Local club showcases importance of ham radio
Chris Edwards attempts to find other Field Day participants on his ham radio during the W6JW Santa Clarita Radio Club Field Day at the Castaic Lake Water Agency on Saturday. Samie Gebers/The Signal
By Ryan Painter
Saturday, June 24th, 2017

It’s the last line of communication. That is why Steve Das has been interested in ham radio for years.

“When everything fails, the power grid goes down and you have an earthquake or a bad mudslide…cell phones are the first things that go away,” Das said.

The W6JW Santa Clarita Amateur Radio Club had their annual 24-hour Field Day at Castaic Lake Water Agency on Saturday. Club members opened up their event to the public to learn more about amatuer radio and its importance.

Chris Edwards attempts to find other Field Day participants on his ham radio during the W6JW Santa Clarita Radio Club Field Day at the Castaic Lake Water Agency on Saturday. Samie Gebers/The Signal

“(The event) is a way for amateur radio operators to dial in their skills as far as (participating in) an emergency set up station,” said Field Day chair Chris Sheridan.

In addition to amateur radio as a means of emergency communication, Field Day is also an opportunity for enthusiasts to reach out to others across the country.

“It’s also a contest to make as many contacts as you can in a twenty-four hour period,” Sheridan said. “You can talk to people halfway around the world.”

Even in the wake of technological advances, residents find that ham radio still plays an important role in keeping the community safe.

Linda Buesching, a Valencia resident, recently had community emergency response team training. After her certification, she realized the crucial role radio can play in a critical situation.

”When the cellphones and landlines are down, they are all that are left,” Buesching said.

“If I can help the community in a disaster, if I can help a person whose car broke down in the middle of nowhere, why not?”

Samie Gebers also contributed to this report.

From left to right, Steve Ioerger, Tom Turner and Mike van Norman attempt to make contact with individuals through ham radio during the W6JW Santa Clarita Radio Club Field Day at the Castaic Lake Water Agency on Saturday. Samie Gebers/The Signal

About the author

Ryan Painter

Ryan Painter

Ryan Painter joined The Signal as a staff writer in June 2017, covering breaking news and community features on the weekends. He graduated from West Ranch High School in 2016 and currently studies Political Science at USC.

Chris Edwards attempts to find other Field Day participants on his ham radio during the W6JW Santa Clarita Radio Club Field Day at the Castaic Lake Water Agency on Saturday. Samie Gebers/The Signal

Local club showcases importance of ham radio

It’s the last line of communication. That is why Steve Das has been interested in ham radio for years.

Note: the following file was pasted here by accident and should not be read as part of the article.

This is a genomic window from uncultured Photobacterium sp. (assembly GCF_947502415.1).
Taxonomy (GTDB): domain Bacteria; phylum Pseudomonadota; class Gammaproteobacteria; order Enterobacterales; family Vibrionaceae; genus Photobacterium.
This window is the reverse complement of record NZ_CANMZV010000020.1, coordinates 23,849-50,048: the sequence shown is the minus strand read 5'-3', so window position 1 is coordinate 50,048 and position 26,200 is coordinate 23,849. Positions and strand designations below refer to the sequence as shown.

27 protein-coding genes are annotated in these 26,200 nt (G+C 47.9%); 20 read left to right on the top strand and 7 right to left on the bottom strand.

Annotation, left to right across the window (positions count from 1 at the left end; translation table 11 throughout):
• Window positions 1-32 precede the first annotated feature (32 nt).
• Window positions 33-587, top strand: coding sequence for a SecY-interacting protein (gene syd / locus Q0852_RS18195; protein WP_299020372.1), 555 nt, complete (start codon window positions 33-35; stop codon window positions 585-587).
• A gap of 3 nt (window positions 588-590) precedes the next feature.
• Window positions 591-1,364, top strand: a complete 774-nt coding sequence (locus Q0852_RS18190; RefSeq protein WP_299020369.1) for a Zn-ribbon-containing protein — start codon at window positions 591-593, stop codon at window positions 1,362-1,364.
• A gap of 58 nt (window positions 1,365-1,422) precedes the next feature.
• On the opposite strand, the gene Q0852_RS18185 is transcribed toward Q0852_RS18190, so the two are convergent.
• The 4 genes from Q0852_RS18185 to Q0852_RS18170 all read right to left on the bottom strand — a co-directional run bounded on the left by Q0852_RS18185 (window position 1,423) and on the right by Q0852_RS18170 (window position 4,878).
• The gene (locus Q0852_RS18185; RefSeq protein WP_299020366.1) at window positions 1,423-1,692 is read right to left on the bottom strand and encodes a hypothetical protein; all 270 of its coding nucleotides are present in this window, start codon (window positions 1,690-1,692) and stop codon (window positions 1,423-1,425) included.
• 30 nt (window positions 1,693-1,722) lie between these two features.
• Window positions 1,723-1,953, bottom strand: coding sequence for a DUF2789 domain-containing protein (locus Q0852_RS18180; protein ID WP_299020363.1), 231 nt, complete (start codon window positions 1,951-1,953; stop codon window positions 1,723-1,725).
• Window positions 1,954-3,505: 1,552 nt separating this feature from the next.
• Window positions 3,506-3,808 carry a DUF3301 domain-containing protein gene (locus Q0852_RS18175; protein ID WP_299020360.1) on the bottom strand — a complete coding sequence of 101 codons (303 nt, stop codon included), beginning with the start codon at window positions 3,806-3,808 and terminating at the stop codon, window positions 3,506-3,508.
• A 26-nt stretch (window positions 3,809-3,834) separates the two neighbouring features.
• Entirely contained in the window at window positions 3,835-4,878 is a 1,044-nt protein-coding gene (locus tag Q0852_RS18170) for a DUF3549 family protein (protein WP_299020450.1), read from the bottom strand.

“When everything fails, the power grid goes down and you have an earthquake or a bad mudslide…cell phones are the first things that go away,” Das said.

The W6JW Santa Clarita Amateur Radio Club had their annual 24-hour Field Day at Castaic Lake Water Agency on Saturday. Club members opened up their event to the public to learn more about amatuer radio and its importance.

Chris Edwards attempts to find other Field Day participants on his ham radio during the W6JW Santa Clarita Radio Club Field Day at the Castaic Lake Water Agency on Saturday. Samie Gebers/The Signal

“(The event) is a way for amateur radio operators to dial in their skills as far as (participating in) an emergency set up station,” said Field Day chair Chris Sheridan.

In addition to amateur radio as a means of emergency communication, Field Day is also an opportunity for enthusiasts to reach out to others across the country.

“It’s also a contest to make as many contacts as you can in a twenty-four hour period,” Sheridan said. “You can talk to people halfway around the world.”

Even in the wake of technological advances, residents find that ham radio still plays an important role in keeping the community safe.

Linda Buesching, a Valencia resident, recently had community emergency response team training. After her certification, she realized the crucial role radio can play in a critical situation.

”When the cellphones and landlines are down, they are all that are left,” Buesching said.

“If I can help the community in a disaster, if I can help a person whose car broke down in the middle of nowhere, why not?”

Samie Gebers also contributed to this report.

From left to right, Steve Ioerger, Tom Turner and Mike van Norman attempt to make contact with individuals through ham radio during the W6JW Santa Clarita Radio Club Field Day at the Castaic Lake Water Agency on Saturday. Samie Gebers/The Signal

About the author

Ryan Painter

Ryan Painter

Ryan Painter joined The Signal as a staff writer in June 2017, covering breaking news and community features on the weekends. He graduated from West Ranch High School in 2016 and currently studies Political Science at USC.